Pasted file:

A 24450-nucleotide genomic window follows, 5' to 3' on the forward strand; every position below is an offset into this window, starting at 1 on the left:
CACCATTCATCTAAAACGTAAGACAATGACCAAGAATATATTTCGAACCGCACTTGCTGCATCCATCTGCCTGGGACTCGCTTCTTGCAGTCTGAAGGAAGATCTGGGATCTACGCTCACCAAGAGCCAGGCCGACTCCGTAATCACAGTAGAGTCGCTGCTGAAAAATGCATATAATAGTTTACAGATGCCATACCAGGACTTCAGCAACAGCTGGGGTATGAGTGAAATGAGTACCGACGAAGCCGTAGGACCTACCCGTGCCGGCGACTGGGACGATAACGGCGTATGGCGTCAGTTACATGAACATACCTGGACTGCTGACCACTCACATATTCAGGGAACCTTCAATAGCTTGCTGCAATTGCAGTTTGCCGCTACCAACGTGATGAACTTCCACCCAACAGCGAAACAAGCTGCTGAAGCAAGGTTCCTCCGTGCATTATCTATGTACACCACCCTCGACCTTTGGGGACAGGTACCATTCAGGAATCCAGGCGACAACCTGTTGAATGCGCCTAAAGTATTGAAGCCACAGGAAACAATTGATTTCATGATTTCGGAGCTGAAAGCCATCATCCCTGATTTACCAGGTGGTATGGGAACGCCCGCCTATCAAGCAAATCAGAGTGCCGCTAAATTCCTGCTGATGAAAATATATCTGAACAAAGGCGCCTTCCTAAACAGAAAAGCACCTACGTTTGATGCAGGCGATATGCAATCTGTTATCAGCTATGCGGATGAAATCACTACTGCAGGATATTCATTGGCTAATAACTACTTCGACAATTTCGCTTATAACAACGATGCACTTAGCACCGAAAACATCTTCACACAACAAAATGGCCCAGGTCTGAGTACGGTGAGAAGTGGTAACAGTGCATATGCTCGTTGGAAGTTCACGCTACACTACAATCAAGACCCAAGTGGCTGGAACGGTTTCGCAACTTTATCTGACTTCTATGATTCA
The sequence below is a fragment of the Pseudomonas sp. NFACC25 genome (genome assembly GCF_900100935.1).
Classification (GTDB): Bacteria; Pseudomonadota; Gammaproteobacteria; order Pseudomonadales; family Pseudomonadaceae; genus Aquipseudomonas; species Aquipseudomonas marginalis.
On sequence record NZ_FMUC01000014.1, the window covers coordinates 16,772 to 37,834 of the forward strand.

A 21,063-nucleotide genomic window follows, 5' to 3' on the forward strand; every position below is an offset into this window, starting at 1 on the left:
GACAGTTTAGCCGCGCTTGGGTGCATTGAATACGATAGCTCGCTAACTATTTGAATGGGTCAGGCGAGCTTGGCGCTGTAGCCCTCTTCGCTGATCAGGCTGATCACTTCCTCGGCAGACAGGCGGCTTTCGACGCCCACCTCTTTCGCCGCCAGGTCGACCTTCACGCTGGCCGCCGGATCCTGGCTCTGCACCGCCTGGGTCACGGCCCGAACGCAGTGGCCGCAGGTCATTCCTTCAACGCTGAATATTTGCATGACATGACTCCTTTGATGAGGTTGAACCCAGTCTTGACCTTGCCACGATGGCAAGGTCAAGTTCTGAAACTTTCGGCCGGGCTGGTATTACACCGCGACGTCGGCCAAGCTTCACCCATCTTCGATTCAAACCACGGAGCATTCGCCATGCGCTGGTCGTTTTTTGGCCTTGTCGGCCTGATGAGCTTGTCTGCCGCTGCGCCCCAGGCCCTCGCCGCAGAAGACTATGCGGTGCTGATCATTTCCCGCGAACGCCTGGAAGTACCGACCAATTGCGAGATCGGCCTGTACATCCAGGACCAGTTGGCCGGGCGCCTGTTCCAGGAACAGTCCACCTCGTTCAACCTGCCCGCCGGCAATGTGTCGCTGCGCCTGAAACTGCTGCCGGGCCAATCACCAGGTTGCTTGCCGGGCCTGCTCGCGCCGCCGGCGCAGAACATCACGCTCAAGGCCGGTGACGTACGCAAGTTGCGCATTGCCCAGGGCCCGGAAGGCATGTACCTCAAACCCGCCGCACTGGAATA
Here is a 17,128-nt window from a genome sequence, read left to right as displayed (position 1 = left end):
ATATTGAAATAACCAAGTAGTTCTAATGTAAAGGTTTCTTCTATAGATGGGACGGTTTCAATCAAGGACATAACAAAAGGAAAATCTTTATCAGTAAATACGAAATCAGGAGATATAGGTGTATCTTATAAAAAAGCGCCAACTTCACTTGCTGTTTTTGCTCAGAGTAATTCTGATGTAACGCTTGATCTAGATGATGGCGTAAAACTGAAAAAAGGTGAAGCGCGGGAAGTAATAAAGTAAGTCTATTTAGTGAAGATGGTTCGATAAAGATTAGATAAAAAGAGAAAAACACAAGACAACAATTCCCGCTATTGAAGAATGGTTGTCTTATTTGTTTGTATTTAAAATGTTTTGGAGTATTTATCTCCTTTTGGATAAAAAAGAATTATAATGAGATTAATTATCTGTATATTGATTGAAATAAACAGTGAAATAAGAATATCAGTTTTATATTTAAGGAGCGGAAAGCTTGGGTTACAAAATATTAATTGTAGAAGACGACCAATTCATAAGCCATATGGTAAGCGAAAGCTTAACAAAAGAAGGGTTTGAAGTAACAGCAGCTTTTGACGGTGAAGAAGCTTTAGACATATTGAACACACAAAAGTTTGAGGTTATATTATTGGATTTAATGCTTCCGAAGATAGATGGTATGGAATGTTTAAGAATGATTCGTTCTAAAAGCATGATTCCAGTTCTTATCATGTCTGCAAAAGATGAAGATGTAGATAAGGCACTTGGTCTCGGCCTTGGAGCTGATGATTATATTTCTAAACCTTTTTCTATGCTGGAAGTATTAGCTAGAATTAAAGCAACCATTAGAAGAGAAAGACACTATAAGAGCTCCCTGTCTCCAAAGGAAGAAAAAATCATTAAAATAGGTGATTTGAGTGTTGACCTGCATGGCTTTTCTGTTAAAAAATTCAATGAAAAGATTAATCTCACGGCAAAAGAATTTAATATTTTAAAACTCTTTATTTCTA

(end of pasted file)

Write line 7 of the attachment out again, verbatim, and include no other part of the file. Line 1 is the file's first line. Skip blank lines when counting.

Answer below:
GACAGTTTAGCCGCGCTTGGGTGCATTGAATACGATAGCTCGCTAACTATTTGAATGGGTCAGGCGAGCTTGGCGCTGTAGCCCTCTTCGCTGATCAGGCTGATCACTTCCTCGGCAGACAGGCGGCTTTCGACGCCCACCTCTTTCGCCGCCAGGTCGACCTTCACGCTGGCCGCCGGATCCTGGCTCTGCACCGCCTGGGTCACGGCCCGAACGCAGTGGCCGCAGGTCATTCCTTCAACGCTGAATATTTGCATGACATGACTCCTTTGATGAGGTTGAACCCAGTCTTGACCTTGCCACGATGGCAAGGTCAAGTTCTGAAACTTTCGGCCGGGCTGGTATTACACCGCGACGTCGGCCAAGCTTCACCCATCTTCGATTCAAACCACGGAGCATTCGCCATGCGCTGGTCGTTTTTTGGCCTTGTCGGCCTGATGAGCTTGTCTGCCGCTGCGCCCCAGGCCCTCGCCGCAGAAGACTATGCGGTGCTGATCATTTCCCGCGAACGCCTGGAAGTACCGACCAATTGCGAGATCGGCCTGTACATCCAGGACCAGTTGGCCGGGCGCCTGTTCCAGGAACAGTCCACCTCGTTCAACCTGCCCGCCGGCAATGTGTCGCTGCGCCTGAAACTGCTGCCGGGCCAATCACCAGGTTGCTTGCCGGGCCTGCTCGCGCCGCCGGCGCAGAACATCACGCTCAAGGCCGGTGACGTACGCAAGTTGCGCATTGCCCAGGGCCCGGAAGGCATGTACCTCAAACCCGCCGCACTGGAATA